The Battle of Prayer & St. Ignatius

You haven’t heard from us in almost two months, but when we promised that our blogs would be infrequent, we meant it.  In addition to two trips this summer to New Hampshire (the White Mountains, a great spot!) and Vermont respectively, we have been hard at work on the seventh draft of our script.  If our story makes people laugh as well as cry, then the truth we’re trying to convey will more likely reach their hearts.

When it’s ready, we’ll re-submit the draft to the producer in California, who has expressed a strong interest in it.  We don’t know if his studio will be the one that eventually produces the movie.  Only time… and the Good Lord will tell.   Please pray for this, won’t you?  This project has been twelve years in the making, and we pray that now may finally be the time of reckoning.


Last month, a friend of ours from Michigan, emailed us a reflection he had written, which we found as wise as it is inspirational.  In the hope that you have the same reaction, and with his permission, we present Joe Campbell, our guest blogger for today;

St Ignatius of Loyola                                                                        —   by  Rubens

 ” On Sunday I was kneeling before the Lord in the adoration chapel.   A New Testament commentary on Revelations was in my pew.  The book looked attractive to me but I felt the Lord said to me:  “Think about relationship, not this commentary”.   So I began to ponder the word relationship.  Immediately I was reminded of Ignatius Loyola whose teachings I have been studying in three books by Fr. Timothy Gallagher (go here, for his podcast series).  I was struck that relationship summarizes in one word what Ignatius sought to teach us.  Ignatius teachings point to his goal, namely, our relationship with the Lord.   All that we can think and say and do Ignatius would remind us needs to be done as consciously as possible for the Lord.

“In the Sunday gospel of August 23rd, speaking to his apostles, Jesus says: “Will you also leave me?  Peter responds with: “To whom shall we go?”(John 6:68)  Both Jesus’ question and Peter’s response is about their relationship.  I am a disciple of Jesus not because I know what he teaches, however important his teachings are.  I am his true disciple if I am nurturing a relationship with him.  At one point in his teachings Ignatius says: “it is not much knowing that fills and satisfies the soul, but rather the feeling and tasting of things interiorly.”  Notice Ignatius does not focus upon Christ’s teachings but rather on our relationship with Jesus.  The feelings and things we taste interiorly are the fruit of our relationship with Jesus.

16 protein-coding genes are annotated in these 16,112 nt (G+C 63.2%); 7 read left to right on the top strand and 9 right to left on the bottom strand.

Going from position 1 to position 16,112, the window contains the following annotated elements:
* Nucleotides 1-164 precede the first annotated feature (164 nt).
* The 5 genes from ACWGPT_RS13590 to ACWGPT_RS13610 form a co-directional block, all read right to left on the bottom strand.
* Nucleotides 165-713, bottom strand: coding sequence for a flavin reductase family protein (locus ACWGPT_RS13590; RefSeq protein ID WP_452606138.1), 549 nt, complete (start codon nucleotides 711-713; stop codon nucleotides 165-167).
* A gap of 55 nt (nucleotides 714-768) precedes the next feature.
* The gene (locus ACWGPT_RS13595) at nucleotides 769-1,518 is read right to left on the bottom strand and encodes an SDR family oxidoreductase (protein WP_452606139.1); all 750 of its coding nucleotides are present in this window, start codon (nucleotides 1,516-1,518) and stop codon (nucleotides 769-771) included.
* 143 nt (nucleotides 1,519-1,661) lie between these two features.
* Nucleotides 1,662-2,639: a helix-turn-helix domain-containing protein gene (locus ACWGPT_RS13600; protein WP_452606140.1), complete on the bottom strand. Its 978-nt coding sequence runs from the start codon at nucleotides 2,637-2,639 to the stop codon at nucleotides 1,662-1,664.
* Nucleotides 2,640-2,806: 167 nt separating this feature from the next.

“How do we come to recognize these interior movements?  The key is for us to work at resisting our habit of being focused upon exterior things.  As we work at being attentive to our interior life, we begin to discover and become attracted to “the feeling and tasting of things interiorly”.  This discovery is the door to developing our relationship with Jesus.  Without developing this relationship our discipleship becomes like the Pharisees ‘dedication’ to God.  As God, in Christ, spoke to the pharisees they did not recognize him.  In fact, they plotted and succeeded in killing Jesus.  Yet the Pharisees were very knowledgeable in the Law.  They heard Jesus voice but didn’t recognize him.  Why?  Because they did not have a relationship with God who they claimed to serve.

“As we become aware of the movement of the Spirit in our heart, we can’t resist loving him.  His movement in our heart is a movement of love that compels us to respond in love.  Then why is it that so often we don’t discover this movement of love in our heart?  Ignatius spends a lot of time teaching us how to discover God’s movement of love in our heart.  But all the teaching in the world by Ignatius or anyone else will not work if we don’t do “much examination” of what is going on in our heart, that is, becoming an interior person.  In addition to the Lord’s loving movement there is also the movement of the evil one who is at work attempting to destroy our relationship with God.  We cannot recognize the good spirit’s loving movement in our heart unless we identify and resist the movement of the evil one in our heart.

“The first and foremost battlefield for all of us is not in the outside world, but the internal world we discover in our heart.  A standard method of the evil one to undermine our relationship with the Lord is to distract us with focusing upon the evils in the world in order to stir up anxiety in us which, if embraced, will distract us from the necessary challenge of addressing the battle within our own heart.”

 -Joe Campbell can be reached at
Glenn’s Note; To read more about the “battle” that Joe refers to, see the Catholic Catechism,  P.  2725-45, “The Battle Of Prayer. The whole section on prayer, Part Four, will serve as an excellent introduction, as well as an ongoing guide for your interior life.